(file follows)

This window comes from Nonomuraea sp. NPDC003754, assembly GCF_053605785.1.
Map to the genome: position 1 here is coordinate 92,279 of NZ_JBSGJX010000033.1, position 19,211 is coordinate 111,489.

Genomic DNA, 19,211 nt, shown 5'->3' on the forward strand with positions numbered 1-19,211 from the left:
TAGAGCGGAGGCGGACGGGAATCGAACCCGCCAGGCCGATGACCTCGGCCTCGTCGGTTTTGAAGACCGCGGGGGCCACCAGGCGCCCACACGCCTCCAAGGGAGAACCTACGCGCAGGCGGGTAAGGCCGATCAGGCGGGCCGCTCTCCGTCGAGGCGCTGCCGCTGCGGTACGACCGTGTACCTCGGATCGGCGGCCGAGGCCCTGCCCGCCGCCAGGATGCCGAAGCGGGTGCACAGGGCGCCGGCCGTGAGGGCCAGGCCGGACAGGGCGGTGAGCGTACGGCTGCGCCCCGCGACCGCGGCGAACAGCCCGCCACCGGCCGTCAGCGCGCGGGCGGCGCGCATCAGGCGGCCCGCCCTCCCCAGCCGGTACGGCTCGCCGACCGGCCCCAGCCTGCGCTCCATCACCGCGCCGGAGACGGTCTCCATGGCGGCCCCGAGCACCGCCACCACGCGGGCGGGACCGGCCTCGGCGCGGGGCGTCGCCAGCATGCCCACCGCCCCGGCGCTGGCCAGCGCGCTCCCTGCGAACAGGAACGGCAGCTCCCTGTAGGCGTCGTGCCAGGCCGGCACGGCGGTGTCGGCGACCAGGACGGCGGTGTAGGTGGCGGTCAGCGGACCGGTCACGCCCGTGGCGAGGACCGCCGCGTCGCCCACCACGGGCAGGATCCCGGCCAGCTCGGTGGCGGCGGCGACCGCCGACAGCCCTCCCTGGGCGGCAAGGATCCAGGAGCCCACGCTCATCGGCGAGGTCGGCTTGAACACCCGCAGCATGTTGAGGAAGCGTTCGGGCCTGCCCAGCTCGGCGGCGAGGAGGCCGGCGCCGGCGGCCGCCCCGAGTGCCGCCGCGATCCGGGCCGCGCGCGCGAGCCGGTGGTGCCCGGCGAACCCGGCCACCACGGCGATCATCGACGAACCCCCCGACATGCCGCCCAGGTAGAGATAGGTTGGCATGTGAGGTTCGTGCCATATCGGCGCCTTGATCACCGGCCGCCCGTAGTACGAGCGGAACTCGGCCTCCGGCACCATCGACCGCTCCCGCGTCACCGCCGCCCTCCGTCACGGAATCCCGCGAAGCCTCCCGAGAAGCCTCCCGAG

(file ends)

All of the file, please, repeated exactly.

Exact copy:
This window comes from Nonomuraea sp. NPDC003754, assembly GCF_053605785.1.
Map to the genome: position 1 here is coordinate 92,279 of NZ_JBSGJX010000033.1, position 19,211 is coordinate 111,489.

Genomic DNA, 19,211 nt, shown 5'->3' on the forward strand with positions numbered 1-19,211 from the left:
TAGAGCGGAGGCGGACGGGAATCGAACCCGCCAGGCCGATGACCTCGGCCTCGTCGGTTTTGAAGACCGCGGGGGCCACCAGGCGCCCACACGCCTCCAAGGGAGAACCTACGCGCAGGCGGGTAAGGCCGATCAGGCGGGCCGCTCTCCGTCGAGGCGCTGCCGCTGCGGTACGACCGTGTACCTCGGATCGGCGGCCGAGGCCCTGCCCGCCGCCAGGATGCCGAAGCGGGTGCACAGGGCGCCGGCCGTGAGGGCCAGGCCGGACAGGGCGGTGAGCGTACGGCTGCGCCCCGCGACCGCGGCGAACAGCCCGCCACCGGCCGTCAGCGCGCGGGCGGCGCGCATCAGGCGGCCCGCCCTCCCCAGCCGGTACGGCTCGCCGACCGGCCCCAGCCTGCGCTCCATCACCGCGCCGGAGACGGTCTCCATGGCGGCCCCGAGCACCGCCACCACGCGGGCGGGACCGGCCTCGGCGCGGGGCGTCGCCAGCATGCCCACCGCCCCGGCGCTGGCCAGCGCGCTCCCTGCGAACAGGAACGGCAGCTCCCTGTAGGCGTCGTGCCAGGCCGGCACGGCGGTGTCGGCGACCAGGACGGCGGTGTAGGTGGCGGTCAGCGGACCGGTCACGCCCGTGGCGAGGACCGCCGCGTCGCCCACCACGGGCAGGATCCCGGCCAGCTCGGTGGCGGCGGCGACCGCCGACAGCCCTCCCTGGGCGGCAAGGATCCAGGAGCCCACGCTCATCGGCGAGGTCGGCTTGAACACCCGCAGCATGTTGAGGAAGCGTTCGGGCCTGCCCAGCTCGGCGGCGAGGAGGCCGGCGCCGGCGGCCGCCCCGAGTGCCGCCGCGATCCGGGCCGCGCGCGCGAGCCGGTGGTGCCCGGCGAACCCGGCCACCACGGCGATCATCGACGAACCCCCCGACATGCCGCCCAGGTAGAGATAGGTTGGCATGTGAGGTTCGTGCCATATCGGCGCCTTGATCACCGGCCGCCCGTAGTACGAGCGGAACTCGGCCTCCGGCACCATCGACCGCTCCCGCGTCACCGCCGCCCTCCGTCACGGAATCCCGCGAAGCCTCCCGAGAAGCCTCCCGAG